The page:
29 Sep 2015
€3.5M 'Laser4Fun' project will train up to 14 students in new surface engineering techniques employing ultrashort-pulse lasers.
A new European project to train young researchers in laser surface engineering techniques is formally up and running, following a kick-off meeting hosted by the Fraunhofer Institute for Material and Beam Technology (IWS) in Dresden, Germany, earlier this month.
Armed with €3.5 million awarded by the Horizon 2020 Marie Skłodowska-Curie funding mechanism, the “Laser4Fun” program (Fun is short for “Functional”) will focus in particular on scaling up the application of ultrashort-pulse lasers to an industrial scale.
Though officially co-ordinated via the Spanish wing of industrial partner BSH Group, which sells domestic goods, much of the relevant expertise will come from Fraunhofer IWS. It develops a wide-range of materials processing techniques, including laser ablation, cutting and welding, as well as additive manufacturing.
Aside from BSH, the project includes blue-chip industrial partners in the form of Bosch and Airbus, with the University of Twente, the Universidad Politecnica de Madrid, and the University of Birmingham also taking part.
Another Dresden partner, the Leibniz Institut für Polymerforschung, Italy’s Istituto di Fotonica e Nanotecnologie in Bari, and the Alphanov technology center in Bordeaux, France, are also involved.
Together, they are aiming to recruit and train up to 14 PhD candidates in the latest laser technologies for surface engineering – including a method called direct laser interference patterning (DLIP). The techniques are expected to find applications in sterilization of medical equipment and various industrial niches.
“Using the latest laser techniques, many surfaces of existing products can be accurately treated,” stated Fraunhofer IWS in a release announcing the start of the training effort. “The technique can replace the special coatings that are currently applied to existing materials for surface improvement.”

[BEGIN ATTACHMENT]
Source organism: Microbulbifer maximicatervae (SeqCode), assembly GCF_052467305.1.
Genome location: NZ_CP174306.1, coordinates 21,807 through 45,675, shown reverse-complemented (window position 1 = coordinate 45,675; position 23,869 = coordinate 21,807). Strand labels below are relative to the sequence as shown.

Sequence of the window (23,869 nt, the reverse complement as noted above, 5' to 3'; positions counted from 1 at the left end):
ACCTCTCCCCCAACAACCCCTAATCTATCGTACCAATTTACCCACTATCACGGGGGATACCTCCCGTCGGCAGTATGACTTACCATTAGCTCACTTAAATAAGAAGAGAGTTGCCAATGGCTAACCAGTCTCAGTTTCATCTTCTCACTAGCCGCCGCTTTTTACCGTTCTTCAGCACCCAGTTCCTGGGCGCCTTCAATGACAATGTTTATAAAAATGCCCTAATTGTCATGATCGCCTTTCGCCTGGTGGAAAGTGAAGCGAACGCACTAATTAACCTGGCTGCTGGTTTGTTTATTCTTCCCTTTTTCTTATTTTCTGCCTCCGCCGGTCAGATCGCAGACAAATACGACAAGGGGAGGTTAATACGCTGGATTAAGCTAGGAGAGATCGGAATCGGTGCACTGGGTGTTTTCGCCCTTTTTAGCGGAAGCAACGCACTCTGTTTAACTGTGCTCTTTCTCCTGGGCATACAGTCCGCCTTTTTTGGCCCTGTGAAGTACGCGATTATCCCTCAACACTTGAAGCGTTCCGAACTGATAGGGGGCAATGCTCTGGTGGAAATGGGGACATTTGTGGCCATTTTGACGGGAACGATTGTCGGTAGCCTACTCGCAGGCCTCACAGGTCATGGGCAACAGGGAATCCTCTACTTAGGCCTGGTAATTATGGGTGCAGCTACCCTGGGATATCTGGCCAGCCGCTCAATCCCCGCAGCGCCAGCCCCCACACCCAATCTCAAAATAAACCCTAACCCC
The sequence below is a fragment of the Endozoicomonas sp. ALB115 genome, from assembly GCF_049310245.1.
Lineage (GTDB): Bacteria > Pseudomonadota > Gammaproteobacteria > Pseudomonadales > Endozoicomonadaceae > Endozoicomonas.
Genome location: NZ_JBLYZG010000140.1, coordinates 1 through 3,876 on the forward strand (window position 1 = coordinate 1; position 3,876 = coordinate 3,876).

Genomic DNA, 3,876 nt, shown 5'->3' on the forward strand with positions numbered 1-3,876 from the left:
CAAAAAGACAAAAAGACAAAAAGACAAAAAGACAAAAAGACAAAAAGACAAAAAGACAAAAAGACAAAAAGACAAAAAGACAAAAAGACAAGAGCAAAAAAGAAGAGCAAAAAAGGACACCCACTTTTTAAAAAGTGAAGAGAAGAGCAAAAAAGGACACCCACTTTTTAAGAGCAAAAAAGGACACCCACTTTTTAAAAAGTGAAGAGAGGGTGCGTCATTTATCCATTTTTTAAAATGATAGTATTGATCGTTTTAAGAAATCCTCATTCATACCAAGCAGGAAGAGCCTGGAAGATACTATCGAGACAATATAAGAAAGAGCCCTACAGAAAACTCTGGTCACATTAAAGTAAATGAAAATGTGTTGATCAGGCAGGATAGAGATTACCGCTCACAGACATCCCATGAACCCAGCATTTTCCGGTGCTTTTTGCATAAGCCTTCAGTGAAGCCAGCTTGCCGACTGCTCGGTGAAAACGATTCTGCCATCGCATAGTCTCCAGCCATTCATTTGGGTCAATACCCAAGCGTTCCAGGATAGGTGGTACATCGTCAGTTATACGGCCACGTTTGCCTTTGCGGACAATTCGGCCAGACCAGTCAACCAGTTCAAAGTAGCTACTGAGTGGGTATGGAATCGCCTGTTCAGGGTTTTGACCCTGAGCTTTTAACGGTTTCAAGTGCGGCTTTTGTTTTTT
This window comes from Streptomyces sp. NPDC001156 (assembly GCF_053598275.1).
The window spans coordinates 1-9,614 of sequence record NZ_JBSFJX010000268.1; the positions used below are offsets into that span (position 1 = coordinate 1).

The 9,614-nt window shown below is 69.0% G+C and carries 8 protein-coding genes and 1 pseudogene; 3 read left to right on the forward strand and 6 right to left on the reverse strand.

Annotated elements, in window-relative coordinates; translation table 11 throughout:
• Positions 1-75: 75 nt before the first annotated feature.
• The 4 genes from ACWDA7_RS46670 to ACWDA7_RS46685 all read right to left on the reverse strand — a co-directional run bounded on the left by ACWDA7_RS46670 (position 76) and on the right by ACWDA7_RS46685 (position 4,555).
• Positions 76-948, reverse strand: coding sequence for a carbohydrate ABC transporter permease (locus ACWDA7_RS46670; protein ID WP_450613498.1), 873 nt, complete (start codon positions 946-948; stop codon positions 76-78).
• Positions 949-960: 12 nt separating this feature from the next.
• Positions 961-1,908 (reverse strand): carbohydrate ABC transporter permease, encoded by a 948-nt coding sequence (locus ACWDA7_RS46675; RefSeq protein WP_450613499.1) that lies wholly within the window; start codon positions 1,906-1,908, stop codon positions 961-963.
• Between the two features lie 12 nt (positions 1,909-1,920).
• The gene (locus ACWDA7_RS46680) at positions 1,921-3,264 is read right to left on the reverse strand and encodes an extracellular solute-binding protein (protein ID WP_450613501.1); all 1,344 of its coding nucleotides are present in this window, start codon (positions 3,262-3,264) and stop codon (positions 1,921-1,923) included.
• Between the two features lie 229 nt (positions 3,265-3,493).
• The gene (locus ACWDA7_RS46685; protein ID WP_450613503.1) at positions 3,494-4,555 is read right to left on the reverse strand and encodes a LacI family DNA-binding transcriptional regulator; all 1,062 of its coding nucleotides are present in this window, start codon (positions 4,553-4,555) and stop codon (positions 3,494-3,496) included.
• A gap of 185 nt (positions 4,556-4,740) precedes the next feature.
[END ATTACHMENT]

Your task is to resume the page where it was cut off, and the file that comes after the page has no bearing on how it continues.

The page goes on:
IWS experts believe that the biggest challenge in the project will be to increase the laser processing speed for industrial deployment. While ultrashort-pulsed lasers offer major potential advantages because they do not transfer any heat to a target material, their historical weakness has been low average power and therefore slow processing speeds.
“In order to apply the latest techniques further on an industrial scale, scaling-up is required,” reckons Fraunhofer IWS. As a result techniques like DLIP, in which multiple laser beams are combined to create an interference pattern, will be studied.
“This allows performing the operation much faster than it is done with one single laser spot,” they claim. The project will also work to develop hybrid technologies, in which laser treatment will be combined with other techniques such as chemical etching.
On the Laser4Fun project web site, the participants say that they are aiming to go “far beyond” the current state-of-the-art for laser materials processing by focusing on the development of new surface micro/nano-structuring/patterning methods with short- and ultrashort-pulse laser technologies.
“The research will focus on the interaction of laser energy with several materials (metals, semiconductors, polymers, glasses and advanced materials) and on new surface functionalities like tribology, aesthetics and wettability,” they write.
In addition, the consortium wants to establish an innovative training program to coach a new generation of creative, entrepreneurial and innovative early-stage researchers focused on laser surface engineering.
• Laser4Fun organizers are currently recruiting for PhD candidates at the various participant institutions. For more details, visit the "vacancies" section of the project web site.
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